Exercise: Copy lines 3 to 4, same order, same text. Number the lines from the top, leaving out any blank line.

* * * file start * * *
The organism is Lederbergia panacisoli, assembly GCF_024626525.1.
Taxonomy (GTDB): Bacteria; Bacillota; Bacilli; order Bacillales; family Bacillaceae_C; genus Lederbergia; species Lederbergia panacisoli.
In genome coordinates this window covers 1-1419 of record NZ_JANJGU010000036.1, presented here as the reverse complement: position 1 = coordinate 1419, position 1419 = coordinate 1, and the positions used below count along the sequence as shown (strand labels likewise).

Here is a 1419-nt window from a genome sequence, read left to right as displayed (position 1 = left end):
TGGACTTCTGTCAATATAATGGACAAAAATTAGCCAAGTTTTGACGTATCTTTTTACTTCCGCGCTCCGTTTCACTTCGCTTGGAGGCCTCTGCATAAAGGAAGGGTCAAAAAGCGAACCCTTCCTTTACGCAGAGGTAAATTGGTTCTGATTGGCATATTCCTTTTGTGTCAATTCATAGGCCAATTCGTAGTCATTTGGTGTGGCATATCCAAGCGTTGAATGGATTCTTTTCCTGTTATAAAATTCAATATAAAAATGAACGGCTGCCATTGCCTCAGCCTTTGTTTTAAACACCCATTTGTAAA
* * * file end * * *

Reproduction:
In genome coordinates this window covers 1-1419 of record NZ_JANJGU010000036.1, presented here as the reverse complement: position 1 = coordinate 1419, position 1419 = coordinate 1, and the positions used below count along the sequence as shown (strand labels likewise).

Here is a 1419-nt window from a genome sequence, read left to right as displayed (position 1 = left end):